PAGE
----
The case for why improving your listening skills leads to better human connections and better leadership.
Many friends and colleagues have asked me, “What’s been the hardest part of your transformation into coaching?” The answer is always the same: “I’ve had to learn how to listen. Not listen like I used to or how we all think we do every day. But truly become an active listener.”
On the surface, it doesn’t really seem like the biggest challenge one would face. In reality though, it’s bloody tough work. The table stakes for showing up in the coaching role is listening. Without it, there’s zero chance of being effective or in service of the person you are coaching. When I don’t show up as the coach I know I can be, it’s most often because I wasn’t listening at my best.
Additionally, I would offer that listening is umbilically tied to being a great leader. Leaders cannot lead effectively unless they have trusting relationship with those around them which are formed through listening. Leaders cannot make better decisions unless they understand and dig around for meaning and context through two-way conversation. Leaders cannot grow and develop their self-awareness and empathy unless they are willing to be active listeners of themselves and those around them.
Listening is the duct tape of human connection. It’s the active ingredient in trusting and bonded relationships. It’s the pathway to understanding. For all of us.
This recent CBC article brought a ton of insight and science behind why making human connection is so challenging in the Era of Zoom. No matter how practiced and disciplined we are in video communication, something is always missing. That something is the fundamental need to make authentic and purposeful human connection. It’s all the non-verbal cues and connectors that a screen simply cannot deliver for us.
So, what do we do with this inherent tension? We simply must work harder We have to change our ways and make up for this embedded deficit. And the best place to start is by committing to being better listeners.
The fact is active listening is a muscle we grow. In our attention-deficit world with a constant cacophony of noises, stories and distractions around us, we have a multiple forces pulling on us at all times from all directions. These forces compromise our innate human desire to deeply connect with others. Our presence and touchpoints with people are simply not enough. We must learn to listen, which becomes the unlock for us to be intentionally and wholly present and engaged with the people in our lives.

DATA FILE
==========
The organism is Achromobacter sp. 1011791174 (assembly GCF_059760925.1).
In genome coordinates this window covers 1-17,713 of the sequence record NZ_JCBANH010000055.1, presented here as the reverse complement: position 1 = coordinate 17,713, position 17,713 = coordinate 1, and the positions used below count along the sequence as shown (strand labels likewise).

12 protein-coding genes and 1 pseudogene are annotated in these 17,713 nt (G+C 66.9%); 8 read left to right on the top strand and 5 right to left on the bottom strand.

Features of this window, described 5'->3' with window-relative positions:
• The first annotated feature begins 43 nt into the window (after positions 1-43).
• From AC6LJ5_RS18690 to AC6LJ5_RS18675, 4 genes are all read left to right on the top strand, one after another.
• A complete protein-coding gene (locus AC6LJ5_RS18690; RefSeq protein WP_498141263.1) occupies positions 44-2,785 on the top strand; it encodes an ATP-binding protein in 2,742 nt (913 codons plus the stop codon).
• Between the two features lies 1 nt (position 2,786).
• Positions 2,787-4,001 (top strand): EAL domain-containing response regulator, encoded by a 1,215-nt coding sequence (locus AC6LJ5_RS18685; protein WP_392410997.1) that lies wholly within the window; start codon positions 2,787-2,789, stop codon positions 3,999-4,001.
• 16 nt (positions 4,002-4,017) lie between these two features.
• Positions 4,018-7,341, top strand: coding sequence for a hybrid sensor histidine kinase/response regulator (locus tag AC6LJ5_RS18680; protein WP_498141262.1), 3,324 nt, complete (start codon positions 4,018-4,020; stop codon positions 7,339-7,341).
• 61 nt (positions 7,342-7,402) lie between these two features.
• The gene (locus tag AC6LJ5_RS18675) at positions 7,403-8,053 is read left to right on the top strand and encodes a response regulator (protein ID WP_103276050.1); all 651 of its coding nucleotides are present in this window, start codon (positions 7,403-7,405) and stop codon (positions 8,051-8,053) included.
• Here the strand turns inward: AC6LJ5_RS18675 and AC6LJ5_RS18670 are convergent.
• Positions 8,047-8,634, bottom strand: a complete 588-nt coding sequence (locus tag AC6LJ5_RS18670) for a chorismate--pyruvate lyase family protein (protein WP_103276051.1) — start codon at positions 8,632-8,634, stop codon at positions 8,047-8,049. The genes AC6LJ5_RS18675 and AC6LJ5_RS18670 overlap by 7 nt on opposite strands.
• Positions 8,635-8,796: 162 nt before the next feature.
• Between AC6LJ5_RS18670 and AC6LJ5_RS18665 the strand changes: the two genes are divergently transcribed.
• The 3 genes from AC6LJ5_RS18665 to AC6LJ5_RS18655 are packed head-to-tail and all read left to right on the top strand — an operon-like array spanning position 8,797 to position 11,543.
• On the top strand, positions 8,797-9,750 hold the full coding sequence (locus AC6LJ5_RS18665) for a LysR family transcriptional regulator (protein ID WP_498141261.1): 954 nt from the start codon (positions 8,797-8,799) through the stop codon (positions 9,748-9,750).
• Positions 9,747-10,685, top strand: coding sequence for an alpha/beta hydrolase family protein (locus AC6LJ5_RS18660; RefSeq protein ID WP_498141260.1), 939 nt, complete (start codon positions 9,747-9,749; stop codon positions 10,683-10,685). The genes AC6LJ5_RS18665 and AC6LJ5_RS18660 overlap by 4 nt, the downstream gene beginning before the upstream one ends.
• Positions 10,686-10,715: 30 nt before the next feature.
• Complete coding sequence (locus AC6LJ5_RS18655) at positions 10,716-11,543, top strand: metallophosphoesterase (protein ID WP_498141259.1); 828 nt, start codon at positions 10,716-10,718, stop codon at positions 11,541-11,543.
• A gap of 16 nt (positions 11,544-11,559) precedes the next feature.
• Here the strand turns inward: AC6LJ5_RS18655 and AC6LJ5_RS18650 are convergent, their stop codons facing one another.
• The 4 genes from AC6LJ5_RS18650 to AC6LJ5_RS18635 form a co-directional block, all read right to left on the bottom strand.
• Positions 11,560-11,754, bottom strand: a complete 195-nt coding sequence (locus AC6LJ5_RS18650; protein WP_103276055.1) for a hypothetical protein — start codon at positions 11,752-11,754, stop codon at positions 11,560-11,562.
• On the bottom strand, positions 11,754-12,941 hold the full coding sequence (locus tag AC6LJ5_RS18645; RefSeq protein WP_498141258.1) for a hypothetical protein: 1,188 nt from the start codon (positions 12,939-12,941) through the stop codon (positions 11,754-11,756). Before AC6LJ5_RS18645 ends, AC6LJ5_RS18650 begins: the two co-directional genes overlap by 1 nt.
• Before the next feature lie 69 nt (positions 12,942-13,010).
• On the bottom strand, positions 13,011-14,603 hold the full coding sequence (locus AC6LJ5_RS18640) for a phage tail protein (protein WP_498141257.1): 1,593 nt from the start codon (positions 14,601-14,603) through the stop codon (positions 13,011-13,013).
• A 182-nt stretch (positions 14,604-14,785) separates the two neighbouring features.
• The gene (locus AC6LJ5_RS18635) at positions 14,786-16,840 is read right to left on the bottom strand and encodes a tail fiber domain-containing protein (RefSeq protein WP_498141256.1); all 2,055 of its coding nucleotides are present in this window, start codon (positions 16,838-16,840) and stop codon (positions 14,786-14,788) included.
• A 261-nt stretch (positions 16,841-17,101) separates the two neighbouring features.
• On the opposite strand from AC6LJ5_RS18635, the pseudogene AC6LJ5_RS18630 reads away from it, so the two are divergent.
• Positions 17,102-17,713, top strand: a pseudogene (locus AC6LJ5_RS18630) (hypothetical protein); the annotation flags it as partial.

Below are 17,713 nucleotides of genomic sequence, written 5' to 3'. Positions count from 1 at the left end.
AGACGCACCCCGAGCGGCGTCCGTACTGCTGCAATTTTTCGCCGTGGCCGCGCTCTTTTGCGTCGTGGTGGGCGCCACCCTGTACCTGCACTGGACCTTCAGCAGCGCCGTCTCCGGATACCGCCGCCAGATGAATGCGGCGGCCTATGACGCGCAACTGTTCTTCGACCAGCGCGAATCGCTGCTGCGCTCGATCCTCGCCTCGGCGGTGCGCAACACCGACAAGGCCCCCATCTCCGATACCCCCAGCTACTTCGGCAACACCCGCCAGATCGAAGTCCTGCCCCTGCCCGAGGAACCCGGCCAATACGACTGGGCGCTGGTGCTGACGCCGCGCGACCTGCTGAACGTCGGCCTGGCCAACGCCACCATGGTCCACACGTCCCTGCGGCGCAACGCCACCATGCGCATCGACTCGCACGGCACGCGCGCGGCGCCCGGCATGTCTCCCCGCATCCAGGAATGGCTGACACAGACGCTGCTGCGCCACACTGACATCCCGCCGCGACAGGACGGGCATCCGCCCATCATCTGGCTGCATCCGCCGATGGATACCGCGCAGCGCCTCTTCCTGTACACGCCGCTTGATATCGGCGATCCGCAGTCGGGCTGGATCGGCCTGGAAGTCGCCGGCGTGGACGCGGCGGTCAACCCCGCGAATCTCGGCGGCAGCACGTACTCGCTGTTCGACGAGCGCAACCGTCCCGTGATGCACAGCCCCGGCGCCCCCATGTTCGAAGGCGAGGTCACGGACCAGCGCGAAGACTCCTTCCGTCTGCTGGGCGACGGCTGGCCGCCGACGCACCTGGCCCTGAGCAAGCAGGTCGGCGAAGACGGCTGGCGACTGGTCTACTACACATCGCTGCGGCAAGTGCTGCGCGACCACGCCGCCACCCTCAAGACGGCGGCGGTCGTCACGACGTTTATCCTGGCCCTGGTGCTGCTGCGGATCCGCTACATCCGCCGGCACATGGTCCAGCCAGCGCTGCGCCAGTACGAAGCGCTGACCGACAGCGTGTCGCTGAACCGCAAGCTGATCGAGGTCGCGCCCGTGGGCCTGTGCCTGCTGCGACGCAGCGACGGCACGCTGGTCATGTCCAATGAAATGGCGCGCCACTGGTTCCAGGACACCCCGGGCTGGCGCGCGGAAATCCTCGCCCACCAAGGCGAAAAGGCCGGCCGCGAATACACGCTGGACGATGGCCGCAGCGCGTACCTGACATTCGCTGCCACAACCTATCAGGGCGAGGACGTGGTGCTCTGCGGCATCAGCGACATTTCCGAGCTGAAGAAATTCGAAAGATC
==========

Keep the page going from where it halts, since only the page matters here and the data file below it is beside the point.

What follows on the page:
In the working context, when asked, “Who do you talk to about problems or concerns?” you likely have a good roll call of peers, workplace friends, or partners. The more pertinent and challenging question is, “Who really listens to you?”
That list might be harder to put together.
Journalist Kate Murphy dug around the topic of listening for years, and produced a game-changing book called You’re Not Listening. In the most entertaining and thoughtful way, Murphy exposes the “epidemic of not listening” that grips us today. The book provides a truckload of practical habits and practices that each of can (and must) put into action to become the listeners we can (and must) become.
Here’s one great example she offers: when we are engaged in conversation, we very often spend the vast majority of our time not actively listening, but worrying about or formulating our response to the person when it’s “our turn” to speak in the conversation. If it were a tennis match, we’ve positioned ourselves for hitting our backhand before the other player has even hit the ball. We’re wasting our brain capacity in a relational guessing game rather that doing what we need to do:
Take in information
Observe and process non-verbal cues
Reflect before we respond
The penny-drop moment for me as I devoured her book is that we cannot be fully “there” for those around us unless we are listening. Simply engaging through conversation is not enough. As Murphy states so starkly,
Talking without listening is like touching without being touched.
Listening makes us feel. It makes us fully human. It makes us better in all aspects of our lives.
Here’s some questions you can take away in your pursuit of becoming a better listener:
What does it do for me when someone is really listening to me?
When I’m engaged in conversation, how much am I listening and how much time am I formulating my responses?
What would being a better listener at work do for me and my team?
What intentional changes will you make to transform yourself into the listener you want to be?